But then my favorite day of the week came. Sunday. I loved Sunday. It was the day that I didn’t have to leave the house. Yes, I would occasionally, but mostly, I did yoga, laundry, watched TV and prep cooked my meals for the week. My kitchen opened right into the living room where the TV was on a swivel that I would point directly at me. The laundry machines where right next to stove (I lived in a small apartment) and I would cook, clean, and binge on Netflix all while still in my pajamas. Sunday night, I would compose an email to my group with all the notes I prepared, and send them off. I would then pack my bag for school and the bustle would start all over again.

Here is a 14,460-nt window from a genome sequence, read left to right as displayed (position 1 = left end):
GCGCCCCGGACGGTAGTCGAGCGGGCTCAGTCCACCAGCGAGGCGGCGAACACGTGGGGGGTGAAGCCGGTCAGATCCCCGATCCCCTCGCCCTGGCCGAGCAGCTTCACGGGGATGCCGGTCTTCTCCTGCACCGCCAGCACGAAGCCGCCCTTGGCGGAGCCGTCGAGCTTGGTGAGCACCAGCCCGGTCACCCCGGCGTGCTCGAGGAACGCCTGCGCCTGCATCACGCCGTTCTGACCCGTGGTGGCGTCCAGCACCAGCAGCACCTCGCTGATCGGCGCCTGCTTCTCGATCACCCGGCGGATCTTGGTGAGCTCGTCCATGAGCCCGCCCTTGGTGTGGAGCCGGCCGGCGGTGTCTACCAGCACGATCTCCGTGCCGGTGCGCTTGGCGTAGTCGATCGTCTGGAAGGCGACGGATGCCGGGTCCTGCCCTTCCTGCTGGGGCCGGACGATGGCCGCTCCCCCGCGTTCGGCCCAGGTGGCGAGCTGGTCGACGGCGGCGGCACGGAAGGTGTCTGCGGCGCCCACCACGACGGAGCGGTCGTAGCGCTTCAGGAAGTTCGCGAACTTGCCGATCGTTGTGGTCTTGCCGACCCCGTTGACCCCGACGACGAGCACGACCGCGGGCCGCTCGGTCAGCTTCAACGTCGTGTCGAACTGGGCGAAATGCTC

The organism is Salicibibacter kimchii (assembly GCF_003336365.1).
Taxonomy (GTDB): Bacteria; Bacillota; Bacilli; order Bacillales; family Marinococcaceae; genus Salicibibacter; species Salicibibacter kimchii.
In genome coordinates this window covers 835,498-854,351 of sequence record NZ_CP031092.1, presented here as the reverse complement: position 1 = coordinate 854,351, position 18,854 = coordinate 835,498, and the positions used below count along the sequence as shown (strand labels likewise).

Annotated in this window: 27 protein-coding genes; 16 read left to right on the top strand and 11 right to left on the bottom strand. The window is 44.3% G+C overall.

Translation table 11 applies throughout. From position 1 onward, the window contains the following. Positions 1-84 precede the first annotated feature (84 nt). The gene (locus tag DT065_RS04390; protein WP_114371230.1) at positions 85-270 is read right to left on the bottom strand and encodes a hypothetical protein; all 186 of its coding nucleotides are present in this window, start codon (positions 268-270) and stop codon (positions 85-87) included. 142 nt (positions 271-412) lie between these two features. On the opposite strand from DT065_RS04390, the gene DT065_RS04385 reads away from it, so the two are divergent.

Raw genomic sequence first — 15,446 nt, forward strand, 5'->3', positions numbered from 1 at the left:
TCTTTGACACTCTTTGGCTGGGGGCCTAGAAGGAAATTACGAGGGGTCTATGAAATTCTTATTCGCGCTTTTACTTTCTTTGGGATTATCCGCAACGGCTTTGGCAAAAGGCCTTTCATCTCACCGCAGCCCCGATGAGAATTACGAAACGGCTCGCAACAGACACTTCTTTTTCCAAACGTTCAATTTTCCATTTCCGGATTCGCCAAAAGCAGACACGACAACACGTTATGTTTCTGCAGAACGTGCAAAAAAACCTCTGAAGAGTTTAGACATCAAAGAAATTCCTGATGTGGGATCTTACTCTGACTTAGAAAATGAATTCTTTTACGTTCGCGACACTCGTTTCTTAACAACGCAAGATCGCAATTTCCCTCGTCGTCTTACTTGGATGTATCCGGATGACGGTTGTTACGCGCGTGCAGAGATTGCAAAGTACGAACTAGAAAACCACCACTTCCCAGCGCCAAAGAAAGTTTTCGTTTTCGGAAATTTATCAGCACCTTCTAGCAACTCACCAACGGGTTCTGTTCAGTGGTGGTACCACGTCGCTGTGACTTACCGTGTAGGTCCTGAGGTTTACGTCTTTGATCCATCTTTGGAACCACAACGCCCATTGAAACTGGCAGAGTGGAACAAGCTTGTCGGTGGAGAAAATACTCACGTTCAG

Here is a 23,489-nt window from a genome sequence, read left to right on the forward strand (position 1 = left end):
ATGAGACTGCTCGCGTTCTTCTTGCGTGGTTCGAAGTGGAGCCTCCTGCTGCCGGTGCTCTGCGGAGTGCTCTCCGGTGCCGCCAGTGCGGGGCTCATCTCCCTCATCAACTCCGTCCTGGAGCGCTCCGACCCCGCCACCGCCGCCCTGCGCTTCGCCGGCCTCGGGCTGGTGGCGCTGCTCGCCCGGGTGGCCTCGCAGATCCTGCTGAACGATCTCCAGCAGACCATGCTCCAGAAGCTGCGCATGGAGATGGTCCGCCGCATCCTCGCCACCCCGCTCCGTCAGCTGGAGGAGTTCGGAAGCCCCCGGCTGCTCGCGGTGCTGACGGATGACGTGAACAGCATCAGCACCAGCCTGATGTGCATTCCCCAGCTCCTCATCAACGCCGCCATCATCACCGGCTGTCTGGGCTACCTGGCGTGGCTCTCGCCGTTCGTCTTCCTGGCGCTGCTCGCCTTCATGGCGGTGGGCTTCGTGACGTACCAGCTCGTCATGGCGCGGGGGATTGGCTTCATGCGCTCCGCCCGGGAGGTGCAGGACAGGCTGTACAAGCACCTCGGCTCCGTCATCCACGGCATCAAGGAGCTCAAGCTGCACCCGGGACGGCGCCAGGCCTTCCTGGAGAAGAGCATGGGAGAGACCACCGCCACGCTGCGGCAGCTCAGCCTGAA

Each person experiencing nursing school is different. They all have different paths they take with different life factors. Some people work, some have children, some live on campus, it all depends. And that is the beauty of it, there isn’t such a thing as a traditional nursing student. Balancing school and life is tough, some of the girls in my cohort could have more time to have a life than I did. But I had to study more because I learn differently than they do.
I can tell you this, you will be busy, and you will need to schedule your times out, but don’t be discouraged! You can do this!
Date Published - May 18, 2017
Date Modified - Apr 17, 2019